Many councils in New Zealand are failing their communities. In most areas where local government has a role to play it can not, or will not deliver. This ranges from planning and the associated impacts on housing, to infrastructure, to the basics of democracy itself.
One of the key drivers of New Zealand's housing crisis is the failure of territorial authorities to plan for more homes. One of a territorial authority's core roles is to define what kind of homes are allowed where. Without exception, high growth councils have failed to plan for the quantity and type of homes that would be more affordable for your average New Zealander. It is one of the main reasons why housing is so expensive in both Wellington and New Zealand generally.
The provision of infrastructure is an area where councils just seem unable to do anything much without central government input. Whether it's a provincial dam in Tasman district, new suburban infrastructure in Auckland or transport in Wellington, councils can't deliver without central government funding.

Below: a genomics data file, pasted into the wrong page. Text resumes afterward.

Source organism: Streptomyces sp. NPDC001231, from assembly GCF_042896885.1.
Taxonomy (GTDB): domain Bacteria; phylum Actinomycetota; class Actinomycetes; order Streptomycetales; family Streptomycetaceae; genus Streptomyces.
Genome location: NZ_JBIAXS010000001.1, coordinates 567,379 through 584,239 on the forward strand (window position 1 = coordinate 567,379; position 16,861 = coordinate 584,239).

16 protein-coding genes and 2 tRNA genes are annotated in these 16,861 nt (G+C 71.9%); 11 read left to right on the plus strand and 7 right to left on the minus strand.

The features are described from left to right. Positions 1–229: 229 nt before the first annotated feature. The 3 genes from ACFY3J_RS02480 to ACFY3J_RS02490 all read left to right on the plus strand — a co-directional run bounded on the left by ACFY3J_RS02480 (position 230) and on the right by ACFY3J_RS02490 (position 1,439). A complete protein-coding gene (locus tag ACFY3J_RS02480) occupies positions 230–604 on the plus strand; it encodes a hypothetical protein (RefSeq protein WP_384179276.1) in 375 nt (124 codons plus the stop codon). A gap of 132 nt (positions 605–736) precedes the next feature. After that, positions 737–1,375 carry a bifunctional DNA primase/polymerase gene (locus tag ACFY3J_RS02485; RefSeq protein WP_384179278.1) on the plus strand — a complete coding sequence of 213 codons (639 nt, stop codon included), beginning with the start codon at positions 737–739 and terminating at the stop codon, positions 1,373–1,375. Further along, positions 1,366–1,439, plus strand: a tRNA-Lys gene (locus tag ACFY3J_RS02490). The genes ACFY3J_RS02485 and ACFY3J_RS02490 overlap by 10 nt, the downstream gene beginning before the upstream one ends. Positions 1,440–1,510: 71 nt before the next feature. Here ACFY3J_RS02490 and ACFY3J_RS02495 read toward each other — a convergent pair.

Then there are the avoidable disasters. These include the stinky, like the poo that washes up on Auckland beaches after a decent storm, to the financial, like the cost blowouts on a wastewater scheme in Kaipara, to the truly tragic, like the deadly contaminated water crisis in Havelock North.
Even the key role of engaging people in the democratic process is not done well. Nationwide, turnout hovers at between 40 and 45%. Whatever the reasons for this, it's an appalling figure.
Councillors and council staff will tell you a lot of legitimate reasons why they're hamstrung, and a key factor is the responsibilities and limitations placed on council by central government. But if councils cannot independently deliver important changes for their communities, are they still fit for purpose? Should local government in New Zealand be reformed? If so, how?
Conor Hill was a candidate for the Wellington mayoralty.